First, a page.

As Tamil superstar Vijay turns 47 on June 22, Subhash K Jha picks his five finest performances.
Naalaiya Theerpu, 1992
Vijay's first film as an adult actor was an emotional mother-son story, featuring Srividya as his mother.
The actor, who never speaks to the media, once told a co-actor that this is the only film in his career where real tears rolled down his cheeks.
The film -- about an abused wife and a devoted son -- made Vijay an instant star.
It was produced and directed by Vijay's father, S A Chandrashekar, and written by his mother Shoba.
After watching the film recently, I wondered why Vijay didn't do more emotional films.
A soldier's duty is never done.
Akshay Kumar reprised the part in Holiday, the Hindi remake of this film, but it was Vijay who nailed it.
In a huge rush of adrenaline, he re-defined the superhero's space without the cape or the mask.
Some Islamic organisations objected to the film, which went on to become a big winner at the box office.
There are three Vijays in Mersal.
Three stars for the enjoyable Vijay-starrer, one each for the three roles he embraces.
Indeed, Vijay's self-love is celebrated by the rest of the smitten cast, who in the true Tamil-Telugu tradition of hero worship, keep glorifying him to a point where no criticism is permissible or even plausible.
While the entire cast, including the three leading ladies, cannot stop singing Vijay's praise, he himself seems to be a fan of the legendary M G Ramachandran. How do I know? He has MGR's pictures on the wall and even visits a theatre showing an MGR film.
Indeed, Rajiniknath and, now, Vijay are the inheritors of the Tamil political cinema that MGR patented in his heydays.
In Mersal, Vijay takes on healthcare with vengeance.
There are aggressive contemptuous references to the Establishment's failure to provide medical facilities for the poor and needy and we have Vijay wagging his disapproving finger at the prime minister with the words -- and I translate poorly -- 'In Singapore, the ill get free treatment although they charge seven percent GST whereas in India they charge 29 percent GST and still don't provide free healthcare.'
I dare any Bollywood superstar to be so openly critical of government policies. It takes guts for a matinee idol to talk politics.
Bigil, which means 'whistle' in Tamil, lives up to its title.
There were wolf whistlers in the theatre every time Vijay came on screen.
I couldn't hear the dialogues; I suspect we are not meant to.
Considering he has two roles, Vijay is on screen almost the entire running time of three hours.
He plays an angry football coach, not unlike Shah Rukh Khan in Chak De! India, except that Khan never danced, sang and fought goons (in the one fight sequence in Chak De, he let his hockey team beat up the goons).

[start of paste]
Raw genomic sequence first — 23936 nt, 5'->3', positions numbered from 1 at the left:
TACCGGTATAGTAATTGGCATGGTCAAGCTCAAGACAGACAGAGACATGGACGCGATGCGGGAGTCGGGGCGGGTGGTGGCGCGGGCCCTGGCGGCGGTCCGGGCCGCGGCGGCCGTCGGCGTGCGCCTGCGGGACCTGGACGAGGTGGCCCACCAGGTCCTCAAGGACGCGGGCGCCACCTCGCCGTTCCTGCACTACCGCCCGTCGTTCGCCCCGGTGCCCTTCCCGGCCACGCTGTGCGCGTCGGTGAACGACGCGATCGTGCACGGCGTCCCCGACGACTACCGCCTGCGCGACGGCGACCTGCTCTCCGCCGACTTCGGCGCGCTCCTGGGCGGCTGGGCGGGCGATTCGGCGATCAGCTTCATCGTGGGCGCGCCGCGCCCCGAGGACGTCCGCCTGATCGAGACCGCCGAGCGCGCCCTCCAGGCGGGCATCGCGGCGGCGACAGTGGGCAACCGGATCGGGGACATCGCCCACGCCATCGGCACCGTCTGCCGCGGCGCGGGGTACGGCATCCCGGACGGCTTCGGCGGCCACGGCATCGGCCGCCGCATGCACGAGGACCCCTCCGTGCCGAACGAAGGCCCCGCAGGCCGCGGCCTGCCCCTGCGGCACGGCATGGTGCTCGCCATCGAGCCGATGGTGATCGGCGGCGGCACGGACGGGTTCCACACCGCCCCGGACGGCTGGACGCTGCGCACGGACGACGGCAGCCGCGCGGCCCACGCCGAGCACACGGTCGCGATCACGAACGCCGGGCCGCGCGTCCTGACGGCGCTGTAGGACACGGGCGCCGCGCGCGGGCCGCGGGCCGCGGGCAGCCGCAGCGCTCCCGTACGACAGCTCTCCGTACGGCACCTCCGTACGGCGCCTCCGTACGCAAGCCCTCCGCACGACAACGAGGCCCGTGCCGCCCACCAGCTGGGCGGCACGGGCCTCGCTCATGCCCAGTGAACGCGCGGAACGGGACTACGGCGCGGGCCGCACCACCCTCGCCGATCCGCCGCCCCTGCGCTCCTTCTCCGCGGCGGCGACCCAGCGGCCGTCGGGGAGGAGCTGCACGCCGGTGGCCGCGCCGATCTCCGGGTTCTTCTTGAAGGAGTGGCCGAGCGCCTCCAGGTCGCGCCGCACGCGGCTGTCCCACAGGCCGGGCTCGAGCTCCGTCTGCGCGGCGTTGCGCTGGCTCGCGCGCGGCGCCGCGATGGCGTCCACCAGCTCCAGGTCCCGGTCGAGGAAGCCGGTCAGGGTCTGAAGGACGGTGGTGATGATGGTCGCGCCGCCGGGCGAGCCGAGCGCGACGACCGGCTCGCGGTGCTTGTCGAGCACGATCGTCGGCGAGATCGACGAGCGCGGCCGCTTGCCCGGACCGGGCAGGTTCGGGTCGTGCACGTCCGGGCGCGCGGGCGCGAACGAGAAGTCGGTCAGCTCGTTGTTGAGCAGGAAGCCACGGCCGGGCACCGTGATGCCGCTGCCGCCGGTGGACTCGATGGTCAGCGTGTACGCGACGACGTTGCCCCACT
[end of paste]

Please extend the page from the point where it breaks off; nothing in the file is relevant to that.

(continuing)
Vijay never stops.
The career dilemma for a superstar who must deliver what his fans want is resolved by positioning Vijay as a star with human frailties on display.
He is a football coach and prone to bouts of identity crisis because of a troubled relationship with his father.
As his own father, Vijay is not too convincing.
His body language suggests no age. Only suppressed rage.
The son Bigil (aka Michael) is Shah Rukh Khan's Chak De avatar reborn. There are flashes of genuine warmth in Michael's interaction with his all-women's football team which, though representational (one is an acid victim etc), manages to make a statement about why women are left behind in the field of sports.
Director Atlee doesn't allow Vijay's stardom to diminish even as sections show the actor struggling with issues that go beyond patriarchal arrogance.
It would be too much to expect humility in Vijay's performance but he comes closer to vulnerability in this film than any other.
It takes a Vijay to bring the audiences back to the theatres.
COVID be damned, Master proved to be a monster hit at the southern box office.
It's streaming on OTT now but the fire-and-brimstone impact of a demigod striding across the screen as he takes on the villains is lost at home.
To enjoy a Vijay starrer, you have to watch it with his fans as they shriek their approval every time he breaks a bone or breaks into a dance.
This time, I have to admit the script supports the Tamil superstar's iconic image with twists and turns that are frenetic but not incoherent or disjointed.
There is none of that disdain for the rules of storytelling that we have seen in the other Vijay-starrers.
On the contrary, I'd say this is the superstar's first genuine stab at socio-political relevance.
At one point, Vijay smirks and says, 'Some here may not like me but there are millions out there who do,' drawing attention to his popularity that threatens to seep into politics.
Vijay plays JD, a college lecturer hero-worshipped by his students even though he is notorious for his drinking habits.
After 6 pm, he is out of his senses, boast his admiring pupils, speaking of him in folklore fashion, as though alcoholism was a form of meditation. Which if you are Vijay, it probably is.